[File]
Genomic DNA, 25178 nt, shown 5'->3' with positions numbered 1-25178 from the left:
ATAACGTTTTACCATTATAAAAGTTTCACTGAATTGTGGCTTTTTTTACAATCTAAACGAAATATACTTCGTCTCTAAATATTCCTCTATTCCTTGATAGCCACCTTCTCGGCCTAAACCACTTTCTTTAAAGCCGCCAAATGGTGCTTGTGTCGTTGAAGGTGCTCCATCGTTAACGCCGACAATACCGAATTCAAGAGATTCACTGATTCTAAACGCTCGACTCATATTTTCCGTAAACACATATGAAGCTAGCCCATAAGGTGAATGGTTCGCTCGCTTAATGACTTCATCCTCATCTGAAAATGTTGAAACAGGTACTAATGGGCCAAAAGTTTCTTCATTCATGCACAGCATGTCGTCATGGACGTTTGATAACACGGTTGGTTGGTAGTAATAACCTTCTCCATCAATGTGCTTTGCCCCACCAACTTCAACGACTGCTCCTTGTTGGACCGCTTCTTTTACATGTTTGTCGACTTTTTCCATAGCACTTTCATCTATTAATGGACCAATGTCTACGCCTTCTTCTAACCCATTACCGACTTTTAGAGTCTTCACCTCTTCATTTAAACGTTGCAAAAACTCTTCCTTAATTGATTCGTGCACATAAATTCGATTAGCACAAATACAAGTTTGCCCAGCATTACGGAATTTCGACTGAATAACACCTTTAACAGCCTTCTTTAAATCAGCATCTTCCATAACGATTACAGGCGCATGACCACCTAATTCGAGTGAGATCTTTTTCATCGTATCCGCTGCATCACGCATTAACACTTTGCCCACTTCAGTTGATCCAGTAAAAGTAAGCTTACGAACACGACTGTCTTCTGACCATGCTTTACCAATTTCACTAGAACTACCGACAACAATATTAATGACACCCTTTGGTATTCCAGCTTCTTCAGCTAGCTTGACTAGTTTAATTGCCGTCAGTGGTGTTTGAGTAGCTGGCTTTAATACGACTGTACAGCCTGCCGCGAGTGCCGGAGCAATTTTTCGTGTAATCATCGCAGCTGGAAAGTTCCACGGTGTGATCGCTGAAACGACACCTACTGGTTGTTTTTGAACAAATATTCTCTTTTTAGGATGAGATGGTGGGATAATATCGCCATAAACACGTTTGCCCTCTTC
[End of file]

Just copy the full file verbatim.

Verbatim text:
Genomic DNA, 25178 nt, shown 5'->3' with positions numbered 1-25178 from the left:
ATAACGTTTTACCATTATAAAAGTTTCACTGAATTGTGGCTTTTTTTACAATCTAAACGAAATATACTTCGTCTCTAAATATTCCTCTATTCCTTGATAGCCACCTTCTCGGCCTAAACCACTTTCTTTAAAGCCGCCAAATGGTGCTTGTGTCGTTGAAGGTGCTCCATCGTTAACGCCGACAATACCGAATTCAAGAGATTCACTGATTCTAAACGCTCGACTCATATTTTCCGTAAACACATATGAAGCTAGCCCATAAGGTGAATGGTTCGCTCGCTTAATGACTTCATCCTCATCTGAAAATGTTGAAACAGGTACTAATGGGCCAAAAGTTTCTTCATTCATGCACAGCATGTCGTCATGGACGTTTGATAACACGGTTGGTTGGTAGTAATAACCTTCTCCATCAATGTGCTTTGCCCCACCAACTTCAACGACTGCTCCTTGTTGGACCGCTTCTTTTACATGTTTGTCGACTTTTTCCATAGCACTTTCATCTATTAATGGACCAATGTCTACGCCTTCTTCTAACCCATTACCGACTTTTAGAGTCTTCACCTCTTCATTTAAACGTTGCAAAAACTCTTCCTTAATTGATTCGTGCACATAAATTCGATTAGCACAAATACAAGTTTGCCCAGCATTACGGAATTTCGACTGAATAACACCTTTAACAGCCTTCTTTAAATCAGCATCTTCCATAACGATTACAGGCGCATGACCACCTAATTCGAGTGAGATCTTTTTCATCGTATCCGCTGCATCACGCATTAACACTTTGCCCACTTCAGTTGATCCAGTAAAAGTAAGCTTACGAACACGACTGTCTTCTGACCATGCTTTACCAATTTCACTAGAACTACCGACAACAATATTAATGACACCCTTTGGTATTCCAGCTTCTTCAGCTAGCTTGACTAGTTTAATTGCCGTCAGTGGTGTTTGAGTAGCTGGCTTTAATACGACTGTACAGCCTGCCGCGAGTGCCGGAGCAATTTTTCGTGTAATCATCGCAGCTGGAAAGTTCCACGGTGTGATCGCTGAAACGACACCTACTGGTTGTTTTTGAACAAATATTCTCTTTTTAGGATGAGATGGTGGGATAATATCGCCATAAACACGTTTGCCCTCTTC